Former U prof. wins Nobel Prize

Edward C. Prescott researched how government policies affect economies.

Stephanie Kudrle

A former University economics professor has won the most prestigious award in his field.

Officials announced Monday that Edward C. Prescott and Norwegian Finn E. Kydland will share the Nobel Memorial Prize in economic sciences.

Prescott taught at the University from 1980 to 1998 and from 1999 to 2003, with a year spent teaching at the University of Chicago, according to the Star Tribune. He is also a senior monetary adviser to the Minneapolis Federal Reserve Bank.

The award recognizes Prescott’s research on how government policies affect economies around the world. He is also being heralded for his work on why business cycles can dampen with supply-side changes, such as high oil prices.

“He is certainly a very original thinker who just looks at issues in new ways,” said Ed Foster, chairman of the University’s economics department.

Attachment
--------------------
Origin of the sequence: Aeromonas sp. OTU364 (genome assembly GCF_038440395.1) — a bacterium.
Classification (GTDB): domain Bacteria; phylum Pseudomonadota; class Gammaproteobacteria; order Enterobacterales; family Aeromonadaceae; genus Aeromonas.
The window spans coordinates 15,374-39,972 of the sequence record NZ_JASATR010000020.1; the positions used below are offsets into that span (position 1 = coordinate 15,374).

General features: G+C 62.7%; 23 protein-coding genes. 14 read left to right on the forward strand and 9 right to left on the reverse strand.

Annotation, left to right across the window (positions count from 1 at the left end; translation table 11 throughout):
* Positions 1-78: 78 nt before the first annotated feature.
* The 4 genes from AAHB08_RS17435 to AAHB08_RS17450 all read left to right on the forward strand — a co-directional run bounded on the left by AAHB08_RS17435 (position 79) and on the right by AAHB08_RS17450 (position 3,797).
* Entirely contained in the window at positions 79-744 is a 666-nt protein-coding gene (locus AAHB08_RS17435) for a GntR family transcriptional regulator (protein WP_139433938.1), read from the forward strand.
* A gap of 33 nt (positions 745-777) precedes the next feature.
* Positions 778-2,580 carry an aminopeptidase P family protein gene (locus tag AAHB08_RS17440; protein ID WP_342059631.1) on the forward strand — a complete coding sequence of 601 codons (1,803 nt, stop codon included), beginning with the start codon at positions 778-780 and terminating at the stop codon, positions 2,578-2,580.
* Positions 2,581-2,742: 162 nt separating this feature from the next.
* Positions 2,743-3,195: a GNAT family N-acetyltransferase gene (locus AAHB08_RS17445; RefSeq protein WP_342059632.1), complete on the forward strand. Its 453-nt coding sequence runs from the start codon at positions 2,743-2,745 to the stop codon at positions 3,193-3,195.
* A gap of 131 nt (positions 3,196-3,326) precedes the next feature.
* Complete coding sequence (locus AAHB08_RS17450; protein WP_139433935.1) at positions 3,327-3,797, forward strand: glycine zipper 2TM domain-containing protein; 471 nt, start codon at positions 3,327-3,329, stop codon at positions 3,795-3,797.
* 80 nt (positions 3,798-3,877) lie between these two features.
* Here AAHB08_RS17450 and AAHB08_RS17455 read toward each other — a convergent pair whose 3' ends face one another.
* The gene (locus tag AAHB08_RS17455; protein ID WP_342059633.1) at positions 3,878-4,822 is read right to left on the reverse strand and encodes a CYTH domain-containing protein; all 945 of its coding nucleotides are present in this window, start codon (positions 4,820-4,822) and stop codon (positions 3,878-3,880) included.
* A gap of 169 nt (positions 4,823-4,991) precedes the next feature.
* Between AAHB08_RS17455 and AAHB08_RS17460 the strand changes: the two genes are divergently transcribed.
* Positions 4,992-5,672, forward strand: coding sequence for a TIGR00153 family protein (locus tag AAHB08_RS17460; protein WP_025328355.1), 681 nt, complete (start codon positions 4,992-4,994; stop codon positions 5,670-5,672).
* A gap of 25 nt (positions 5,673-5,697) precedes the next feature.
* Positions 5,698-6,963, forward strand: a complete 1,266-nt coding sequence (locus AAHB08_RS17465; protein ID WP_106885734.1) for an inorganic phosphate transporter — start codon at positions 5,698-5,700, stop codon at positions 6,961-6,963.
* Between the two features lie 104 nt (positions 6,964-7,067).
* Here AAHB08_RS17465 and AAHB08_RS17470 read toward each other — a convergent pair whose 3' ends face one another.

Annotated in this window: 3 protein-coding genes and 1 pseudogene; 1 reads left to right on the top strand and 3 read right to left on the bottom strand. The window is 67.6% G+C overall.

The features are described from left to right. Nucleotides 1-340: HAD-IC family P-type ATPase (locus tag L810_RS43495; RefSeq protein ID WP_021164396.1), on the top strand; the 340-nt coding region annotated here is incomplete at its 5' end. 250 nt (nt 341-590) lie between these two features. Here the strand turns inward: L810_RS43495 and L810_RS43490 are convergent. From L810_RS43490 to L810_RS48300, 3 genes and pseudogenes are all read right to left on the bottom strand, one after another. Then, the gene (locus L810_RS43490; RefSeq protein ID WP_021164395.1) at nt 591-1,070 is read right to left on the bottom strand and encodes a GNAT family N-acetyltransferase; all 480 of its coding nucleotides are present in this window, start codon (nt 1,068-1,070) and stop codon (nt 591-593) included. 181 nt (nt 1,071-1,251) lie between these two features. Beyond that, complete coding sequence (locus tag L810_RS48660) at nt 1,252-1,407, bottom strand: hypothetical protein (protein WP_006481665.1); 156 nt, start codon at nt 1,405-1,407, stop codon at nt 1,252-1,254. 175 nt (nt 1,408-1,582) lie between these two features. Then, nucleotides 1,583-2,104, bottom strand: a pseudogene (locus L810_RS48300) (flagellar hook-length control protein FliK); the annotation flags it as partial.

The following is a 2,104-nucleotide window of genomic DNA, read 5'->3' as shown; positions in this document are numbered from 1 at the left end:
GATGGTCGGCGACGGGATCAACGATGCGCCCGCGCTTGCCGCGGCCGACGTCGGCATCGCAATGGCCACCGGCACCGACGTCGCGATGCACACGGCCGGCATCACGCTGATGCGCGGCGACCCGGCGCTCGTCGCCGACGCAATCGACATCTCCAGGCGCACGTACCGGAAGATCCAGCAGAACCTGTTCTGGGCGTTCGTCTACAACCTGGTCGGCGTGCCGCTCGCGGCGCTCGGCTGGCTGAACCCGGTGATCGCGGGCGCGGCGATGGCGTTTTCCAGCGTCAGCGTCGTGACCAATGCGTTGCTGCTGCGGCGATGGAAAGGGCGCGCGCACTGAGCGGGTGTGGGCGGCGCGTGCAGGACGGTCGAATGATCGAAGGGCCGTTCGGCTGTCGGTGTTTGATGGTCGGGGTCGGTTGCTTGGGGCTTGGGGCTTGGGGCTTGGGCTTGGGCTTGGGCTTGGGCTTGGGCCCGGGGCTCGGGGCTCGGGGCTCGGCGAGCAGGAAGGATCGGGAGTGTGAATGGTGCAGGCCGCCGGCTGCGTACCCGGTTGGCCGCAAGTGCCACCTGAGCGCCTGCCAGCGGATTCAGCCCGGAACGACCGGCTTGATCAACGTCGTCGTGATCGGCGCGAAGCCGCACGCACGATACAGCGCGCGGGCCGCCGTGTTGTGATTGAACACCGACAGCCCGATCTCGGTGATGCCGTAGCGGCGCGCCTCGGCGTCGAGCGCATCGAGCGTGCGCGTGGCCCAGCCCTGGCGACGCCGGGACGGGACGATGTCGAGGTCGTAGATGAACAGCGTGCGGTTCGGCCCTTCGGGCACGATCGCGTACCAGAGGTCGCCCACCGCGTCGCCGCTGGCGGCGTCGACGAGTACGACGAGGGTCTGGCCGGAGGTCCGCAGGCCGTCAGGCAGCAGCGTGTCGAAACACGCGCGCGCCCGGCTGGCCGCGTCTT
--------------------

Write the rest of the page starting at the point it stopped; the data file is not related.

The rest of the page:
Currently, Prescott is a professor at Arizona State University at Tempe, Ariz. Prescott will receive his award in December in Sweden.

Foster said the research Prescott did changed the way a lot of economists think about problems.

“It was a privilege to have him in the department for so long,” Foster said. “He was a wonderful teacher and had very loyal students.”

When it was announced that Prescott had won the award, Foster said, he wasn’t too surprised.

“He’s been one of the leading candidates for the last few years,” Foster said. “Of all the people around the country who you think are going to get it, he’s been listed as likely winner for a few years now.”

Foster said Prescott left the University last year because he was angry with the level of support from the University’s administration. But, Foster said, he never quite understood why Prescott was upset.

“It’s not something I’ve experienced,” he said. “The dean (of the College of Liberal Arts) has been extremely supportive of the department.”

Although Prescott is no longer a part of the University, Foster said, many of his former students from across the country were invited to a party in his honor.

Foster was not available for comment Wednesday.

– The Associated Press contributed to this report